When Brock Lesnar fought for the UFC heavyweight title in just his fourth pro fight, it was a shocking development for some, but not for the man he defeated for the belt – Randy Couture – who pulled off the same feat years earlier against Maurice Smith. And Lesnar and Couture are not alone, as Mark Coleman (6th fight), Frank Mir (9th fight), and Cain Velasquez (9th fight) also won their titles with less than 10 pro fights’ experience. What do they all have in common? They’re heavyweights. The other 15 fighters to battle for a UFC title with less than 10 fights to their name (with the exception of Kevin Randleman, and some would say he won his heavyweight title bout with Bas Rutten) all failed in their quest, and all are from weight classes ranging from 205 to 155. It’s a star-studded list too, one that includes BJ Penn, Tito Ortiz, Georges St-Pierre, Kenny Florian, Matt Lindland, and Nate Quarry.

The recent flyweight tournament that began in Australia a couple weeks back brought back memories for hardcore fight fans, even if the entire tourney didn’t take place on a single night like they did when the UFC first got off the ground in the early-90s. Before the 125-pounders battled it out, the Octagon hosted 23 tournaments, from no weight class competitions to those waged everywhere from heavyweight down to the under 170 pound class. Of course, the undisputed king of the tournament format was Hall of Famer Royce Gracie, who won three, but Dan Severn, Mark Coleman, Don Frye, and Mark Kerr acquitted themselves well, each winning two. Among modern-day UFC fighters, the only ones on the current roster to have won a UFC tournament are Vitor Belfort (UFC 12) and Dan Henderson (UFC 17).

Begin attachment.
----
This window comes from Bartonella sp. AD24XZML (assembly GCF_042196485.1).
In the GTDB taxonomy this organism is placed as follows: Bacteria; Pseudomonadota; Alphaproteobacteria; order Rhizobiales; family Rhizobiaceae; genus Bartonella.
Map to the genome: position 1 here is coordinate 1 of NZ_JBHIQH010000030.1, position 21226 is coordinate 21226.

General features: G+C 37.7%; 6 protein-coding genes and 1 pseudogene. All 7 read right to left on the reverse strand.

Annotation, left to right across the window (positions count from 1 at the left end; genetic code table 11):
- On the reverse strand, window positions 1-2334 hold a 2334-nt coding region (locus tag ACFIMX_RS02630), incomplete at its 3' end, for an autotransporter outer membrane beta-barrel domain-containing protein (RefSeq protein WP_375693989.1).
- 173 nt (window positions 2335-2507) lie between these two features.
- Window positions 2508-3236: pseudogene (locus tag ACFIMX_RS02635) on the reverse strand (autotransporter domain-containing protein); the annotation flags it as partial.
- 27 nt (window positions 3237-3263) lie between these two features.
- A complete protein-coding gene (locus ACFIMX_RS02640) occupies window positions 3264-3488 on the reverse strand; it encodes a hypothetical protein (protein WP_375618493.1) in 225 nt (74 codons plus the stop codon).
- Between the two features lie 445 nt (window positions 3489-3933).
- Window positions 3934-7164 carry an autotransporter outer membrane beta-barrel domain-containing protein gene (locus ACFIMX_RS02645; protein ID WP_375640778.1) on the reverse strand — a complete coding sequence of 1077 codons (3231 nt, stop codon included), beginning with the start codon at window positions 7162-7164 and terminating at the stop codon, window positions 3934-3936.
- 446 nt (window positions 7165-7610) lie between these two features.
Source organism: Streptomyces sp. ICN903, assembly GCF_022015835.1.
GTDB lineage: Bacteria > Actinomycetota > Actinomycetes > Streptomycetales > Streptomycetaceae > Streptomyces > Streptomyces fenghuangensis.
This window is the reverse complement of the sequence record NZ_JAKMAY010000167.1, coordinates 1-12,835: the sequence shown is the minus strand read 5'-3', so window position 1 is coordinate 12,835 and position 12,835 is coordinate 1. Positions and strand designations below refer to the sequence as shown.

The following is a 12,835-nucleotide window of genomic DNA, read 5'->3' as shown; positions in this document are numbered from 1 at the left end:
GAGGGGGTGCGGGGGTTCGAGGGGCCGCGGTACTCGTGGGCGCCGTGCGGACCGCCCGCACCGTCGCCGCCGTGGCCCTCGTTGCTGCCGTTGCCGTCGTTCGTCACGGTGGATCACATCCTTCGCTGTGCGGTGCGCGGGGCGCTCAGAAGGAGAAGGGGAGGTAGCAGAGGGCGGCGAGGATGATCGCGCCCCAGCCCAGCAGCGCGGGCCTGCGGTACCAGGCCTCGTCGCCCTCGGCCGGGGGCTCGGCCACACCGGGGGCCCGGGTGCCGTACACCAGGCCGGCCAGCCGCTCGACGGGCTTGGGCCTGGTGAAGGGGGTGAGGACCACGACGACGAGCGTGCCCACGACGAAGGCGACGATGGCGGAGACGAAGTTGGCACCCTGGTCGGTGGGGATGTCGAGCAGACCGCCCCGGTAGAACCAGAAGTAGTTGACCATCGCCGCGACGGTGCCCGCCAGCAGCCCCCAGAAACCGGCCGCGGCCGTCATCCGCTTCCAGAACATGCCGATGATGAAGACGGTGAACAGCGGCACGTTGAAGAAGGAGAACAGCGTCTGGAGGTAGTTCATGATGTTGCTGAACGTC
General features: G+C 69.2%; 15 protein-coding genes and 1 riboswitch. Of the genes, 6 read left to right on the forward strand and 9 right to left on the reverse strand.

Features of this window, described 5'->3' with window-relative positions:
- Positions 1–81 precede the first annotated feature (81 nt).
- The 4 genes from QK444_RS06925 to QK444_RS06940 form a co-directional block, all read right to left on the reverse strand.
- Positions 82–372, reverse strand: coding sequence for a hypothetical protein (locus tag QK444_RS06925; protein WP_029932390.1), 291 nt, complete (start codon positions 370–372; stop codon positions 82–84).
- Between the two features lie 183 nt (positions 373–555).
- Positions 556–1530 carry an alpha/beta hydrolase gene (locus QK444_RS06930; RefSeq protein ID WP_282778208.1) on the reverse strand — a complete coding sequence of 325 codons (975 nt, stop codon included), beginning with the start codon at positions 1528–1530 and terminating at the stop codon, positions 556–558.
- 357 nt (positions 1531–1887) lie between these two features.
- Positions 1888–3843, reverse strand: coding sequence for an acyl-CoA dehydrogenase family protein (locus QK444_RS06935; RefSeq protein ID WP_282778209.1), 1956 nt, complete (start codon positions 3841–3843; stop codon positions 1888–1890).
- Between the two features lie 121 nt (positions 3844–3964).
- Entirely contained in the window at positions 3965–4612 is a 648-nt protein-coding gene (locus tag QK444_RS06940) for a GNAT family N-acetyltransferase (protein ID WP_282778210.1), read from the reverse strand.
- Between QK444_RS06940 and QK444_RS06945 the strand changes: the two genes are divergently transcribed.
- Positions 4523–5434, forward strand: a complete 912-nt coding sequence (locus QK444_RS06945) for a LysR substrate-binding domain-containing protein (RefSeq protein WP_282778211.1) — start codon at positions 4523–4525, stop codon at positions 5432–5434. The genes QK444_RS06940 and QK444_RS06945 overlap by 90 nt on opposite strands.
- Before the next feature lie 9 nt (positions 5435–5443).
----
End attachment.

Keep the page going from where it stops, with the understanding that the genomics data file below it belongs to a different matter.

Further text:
Back in the early days of the UFC, the precursor to the crowning of proper champions was the Superfight Championship. This title was reserved for the best of the best, with the biggest stars of the budding promotion saved for single fights outside of the tournament format which ruled the early events. The first Superfight Championship bout was waged at UFC 5 in April of 1995, but in a perfect case of Murphy’s Law, there was no champion crowned, as Royce Gracie and Ken Shamrock fought to a draw. Gracie would not fight in the UFC again until 2006, but Shamrock took the title for himself in his next bout at UFC 6, submitting Dan Severn. Shamrock successfully defended his belt twice against Oleg Taktarov and Kimo Leopoldo before getting decisioned by Severn in their UFC 9 rematch. The title eventually morphed into the UFC heavyweight title, with Mark Coleman becoming the promotion’s first heavyweight champ by beating Severn at UFC 12.

When you’ve reached the championship level and the best are facing the best, early finishes are likely to become rarer and rarer. Well, that’s unless your name is Anderson Silva, who holds the record for most knockouts in championship fights with six. Following “The Spider” on the list are Chuck Liddell, Randy Couture, and Matt Hughes, each of whom have five title bout KOs.

One of the few championship records not held by Anderson Silva is for most submission wins, a mark held by former 205-pound boss Frank Shamrock with four. Yet while Silva, who sits in third place all-time with two, has time to equal or surpass that mark, he could have been in second place along with Matt Hughes and BJ Penn with three if his UFC 67 opponent Travis Lutter made weight for their title bout, which Silva ended via submission in the second round.